Two books that I'm reading and cooking from right now come to mind: Jess Thomson's Pike Place Market Recipes, which examines a culture close to home, Seattle's iconic marketplace known for its brass pig and flying fish, and a locale less familiar to me, the upper Midwest of Brett Laidlaw's Trout Caviar: Recipes from a Northern Forager. (Full disclosure: Thomson recruited me as her mushroom sidekick for a walk through the market in her chapter "From the Slopes.")

Pike Place Market abounds with wild foods, from the salmon and shellfish that a tourist expects to find, to the less expected black truffles and stinging nettles harvested from woods just beyond the urban clamor (and sometimes within the city limits itself). Thomson understandably devotes an entire chapter to seafood—the first chapter, in fact—with notable dishes from nearby eateries such as Etta's famed Crab Cakes as well as a Cornmeal-crusted Pan-Fried Razor Clam dish gussied up by another local food company with a growing reputation, Mama Lil's pickled peppers.

How is it that this admittedly touristy marketplace with its many vendors became a synecdoche for Seattle? It's all about the local delicacies. Thomson explains how the theatrics of throwing fish, a Pike Place specialty, evolved into a more serious customer-seller interaction that culminated in 2011 with the market's decision to only sell sustainably caught fish, a move that both necessitates a greater reliance on what's available in the Pacific Northwest and consolidates the city's forward reputation on issues of sustainability.

Thomson's "From the Slopes" chapter begins with a section titled "I'd Tell You, But I'd Have To Kill You." This is where I show up, to take a fall stroll with Thomson through the market, admiring the bounty of Northwest fungi. We find black trumpets, hedgehogs, chanterelles, truffles, and a host of other gourmet edibles from the forests of Washington. Afterward we savor a meal at one of my favorite lunch spots, Lecosho, which Thomson highlights for their Wild Mushroom Tagliatelle, a recipe any home cook worth their Kosher salt can replicate with ease thanks to the author's user-friendly approach.

Thomson includes other categories such as "From the Butcher" and "From the Garden" as well as a chapter that namechecks local microbrews and wines, "From the Cellar." The introduction paints a history of the market—how it was originally built "in response to a rapid rise in produce prices in the early 1900s" and quickly became central to Seattle's sense of itself, how it was nearly lost in the years following Japanese internment during World War Two, and how it rebounded after a citywide vote that saved the market from redevelopment. Throughout is a reverence for ingredients identified with the Pacific Northwest and mouth-watering recipes to match.


In his introduction to Trout Caviar, Brett Laidlaw remembers entering local Minnesota woods "through a gap in the barbed-wire fence" of a neighbor to pick wild sumac, cattails, and gingerroot. As he got older and traveled farther afoot, Laidlaw picked blueberries and fished for walleye and northern pike. The titular trout would come later, when he picked up a flyrod. He learned new skills: smoking meat, fermenting vegetables, tapping trees for birch and maple syrup. Some might consider these old-school skills; to me, I'm reminded of the adage about the old becoming new again.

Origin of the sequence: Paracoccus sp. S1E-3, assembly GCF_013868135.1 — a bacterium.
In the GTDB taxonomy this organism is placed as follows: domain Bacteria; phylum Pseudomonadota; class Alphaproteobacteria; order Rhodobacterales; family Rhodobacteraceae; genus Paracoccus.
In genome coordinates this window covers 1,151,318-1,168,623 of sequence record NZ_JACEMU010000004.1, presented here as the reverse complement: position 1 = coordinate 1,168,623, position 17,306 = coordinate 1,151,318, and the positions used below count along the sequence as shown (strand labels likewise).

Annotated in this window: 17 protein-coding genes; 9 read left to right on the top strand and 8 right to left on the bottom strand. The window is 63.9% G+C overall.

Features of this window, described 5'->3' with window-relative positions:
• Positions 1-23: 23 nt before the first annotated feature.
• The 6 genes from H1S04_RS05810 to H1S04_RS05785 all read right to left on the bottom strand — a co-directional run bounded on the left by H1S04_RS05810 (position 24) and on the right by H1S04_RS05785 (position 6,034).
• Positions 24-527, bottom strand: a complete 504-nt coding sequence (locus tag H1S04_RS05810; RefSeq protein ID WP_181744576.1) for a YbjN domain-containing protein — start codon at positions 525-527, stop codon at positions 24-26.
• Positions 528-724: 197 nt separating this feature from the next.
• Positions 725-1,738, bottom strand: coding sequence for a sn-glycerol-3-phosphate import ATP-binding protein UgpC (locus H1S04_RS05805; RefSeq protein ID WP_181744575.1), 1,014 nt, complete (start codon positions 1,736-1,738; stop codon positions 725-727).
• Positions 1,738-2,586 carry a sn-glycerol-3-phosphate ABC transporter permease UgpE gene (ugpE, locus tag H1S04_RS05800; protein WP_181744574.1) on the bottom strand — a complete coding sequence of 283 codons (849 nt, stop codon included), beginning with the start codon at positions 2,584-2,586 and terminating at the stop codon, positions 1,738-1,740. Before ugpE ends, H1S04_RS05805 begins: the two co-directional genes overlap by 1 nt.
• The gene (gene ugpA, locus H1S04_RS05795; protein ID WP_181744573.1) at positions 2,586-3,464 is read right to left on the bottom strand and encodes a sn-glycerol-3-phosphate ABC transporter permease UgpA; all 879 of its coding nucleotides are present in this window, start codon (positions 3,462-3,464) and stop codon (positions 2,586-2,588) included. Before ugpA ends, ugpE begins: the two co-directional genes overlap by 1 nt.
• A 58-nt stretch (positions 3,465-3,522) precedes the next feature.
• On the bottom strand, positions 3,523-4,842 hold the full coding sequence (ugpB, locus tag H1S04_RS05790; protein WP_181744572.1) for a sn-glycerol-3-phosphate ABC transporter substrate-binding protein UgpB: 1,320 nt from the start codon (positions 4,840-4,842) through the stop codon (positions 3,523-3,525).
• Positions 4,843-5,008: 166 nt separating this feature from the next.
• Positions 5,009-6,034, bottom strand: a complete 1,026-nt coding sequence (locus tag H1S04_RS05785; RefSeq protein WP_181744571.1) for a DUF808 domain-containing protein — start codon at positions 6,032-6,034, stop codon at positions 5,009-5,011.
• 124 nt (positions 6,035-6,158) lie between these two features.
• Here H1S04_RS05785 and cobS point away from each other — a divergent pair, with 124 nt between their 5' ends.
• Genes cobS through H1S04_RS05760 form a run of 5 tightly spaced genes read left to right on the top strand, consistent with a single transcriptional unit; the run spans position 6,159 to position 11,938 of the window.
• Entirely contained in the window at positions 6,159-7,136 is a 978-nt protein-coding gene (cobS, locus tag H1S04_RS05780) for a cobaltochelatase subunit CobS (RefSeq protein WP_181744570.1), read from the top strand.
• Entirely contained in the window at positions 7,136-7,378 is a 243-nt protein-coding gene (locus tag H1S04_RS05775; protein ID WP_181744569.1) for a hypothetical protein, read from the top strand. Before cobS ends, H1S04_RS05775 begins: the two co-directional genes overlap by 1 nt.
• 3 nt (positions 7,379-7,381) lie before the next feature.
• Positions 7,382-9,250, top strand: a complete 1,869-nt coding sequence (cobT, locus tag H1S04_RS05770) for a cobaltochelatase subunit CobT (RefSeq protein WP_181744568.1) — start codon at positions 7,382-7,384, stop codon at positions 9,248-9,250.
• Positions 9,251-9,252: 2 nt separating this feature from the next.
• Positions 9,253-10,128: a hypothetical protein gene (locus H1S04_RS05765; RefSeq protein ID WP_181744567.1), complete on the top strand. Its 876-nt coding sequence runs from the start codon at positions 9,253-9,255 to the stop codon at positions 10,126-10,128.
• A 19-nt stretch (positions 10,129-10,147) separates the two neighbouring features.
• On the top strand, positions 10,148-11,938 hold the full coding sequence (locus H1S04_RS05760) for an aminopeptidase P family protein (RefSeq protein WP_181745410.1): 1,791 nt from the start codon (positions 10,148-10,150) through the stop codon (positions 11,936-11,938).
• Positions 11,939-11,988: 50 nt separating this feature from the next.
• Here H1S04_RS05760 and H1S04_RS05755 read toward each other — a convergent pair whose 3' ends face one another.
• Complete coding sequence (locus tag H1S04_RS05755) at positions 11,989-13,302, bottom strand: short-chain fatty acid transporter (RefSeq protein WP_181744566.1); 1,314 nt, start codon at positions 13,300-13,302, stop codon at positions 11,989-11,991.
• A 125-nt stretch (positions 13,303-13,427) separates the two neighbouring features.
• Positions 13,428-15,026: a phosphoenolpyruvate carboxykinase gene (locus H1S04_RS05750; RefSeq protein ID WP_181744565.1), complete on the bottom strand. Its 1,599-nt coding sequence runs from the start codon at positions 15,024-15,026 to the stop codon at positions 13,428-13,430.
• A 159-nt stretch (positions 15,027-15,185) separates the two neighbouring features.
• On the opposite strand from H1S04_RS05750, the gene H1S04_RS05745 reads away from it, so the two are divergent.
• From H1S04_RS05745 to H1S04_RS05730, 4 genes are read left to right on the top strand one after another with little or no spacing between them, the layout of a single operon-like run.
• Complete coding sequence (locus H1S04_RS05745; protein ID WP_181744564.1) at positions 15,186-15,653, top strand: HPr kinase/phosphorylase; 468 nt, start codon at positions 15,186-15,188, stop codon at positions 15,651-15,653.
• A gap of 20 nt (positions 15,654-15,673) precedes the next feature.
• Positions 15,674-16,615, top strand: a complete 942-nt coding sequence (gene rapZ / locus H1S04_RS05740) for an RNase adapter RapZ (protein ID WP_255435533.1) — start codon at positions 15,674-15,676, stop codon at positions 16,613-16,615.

I'm not sure if I've ever been to Minnesota. Maybe once, in my younger years during a spate of cross-country drives, I might have passed through quickly. But no matter. I have a feeling for the place thanks to Laidlaw's evocative portrait and the foods he incorporates into his life, foods that speak to the mixed forests and turtle ponds and lush meadows of the upper Midwest.

Trout Caviar is divided into several sections based on the components of a feast: Starters, Salads, Soups, a variety of Main Courses (meat, fish, poultry), Desserts, and even Condiments. What binds these groupings is a sense of place and an emphasis on the wild, whether that be Lake Trout Chowder, a Ramps and Fiddleheads Tart, or a comfort bonanza such as Chanterelle and Steak Stroganoff. Foraged foods that I can only dream about, such as hen-of-the-woods mushrooms (Grifola frondosa) and wild rice, make well-deserved appearances.

Of course there's a recipe for Trout Caviar, too. Laidlaw does a lot of fishing in the Northern Woods. In his "Trout Caviar Manifesto" he boils down his thinking about local food this way: Our stuff is as good as anyone's stuff, and part of the reason that it's good is that it's ours. Such thinking might strike some readers as provincial and under-doggish, but to me Laidlaw has grabbed hold of one of the tenets of the emerging wild food movement: there are weird and wonderful foods all over America—indeed, all over the world—that are tied inextricably to a specific region, large or small, and entire foodways and cultures have grown up around these ingredients, including indelible variations on language and custom—the things that make us all different and interesting. Think of crawfish on the bayou or ramps in Appalachia or huckleberry camps in Oregon.

"We serve our trout caviar with dark bread or blini, good butter, sour cream or creme fraiche, and all due ceremony," Laidlaw writes. "Maybe some September I'll have such success on the trout stream that this little miracle will become old hat. It hasn't happened yet." And here's to hoping that old hat is never an ingredient in future meals. With a devotion to what's available for the table right out the back door, Laidlaw and Thomson's books give proof that a taste of place is a fulfilling way to live.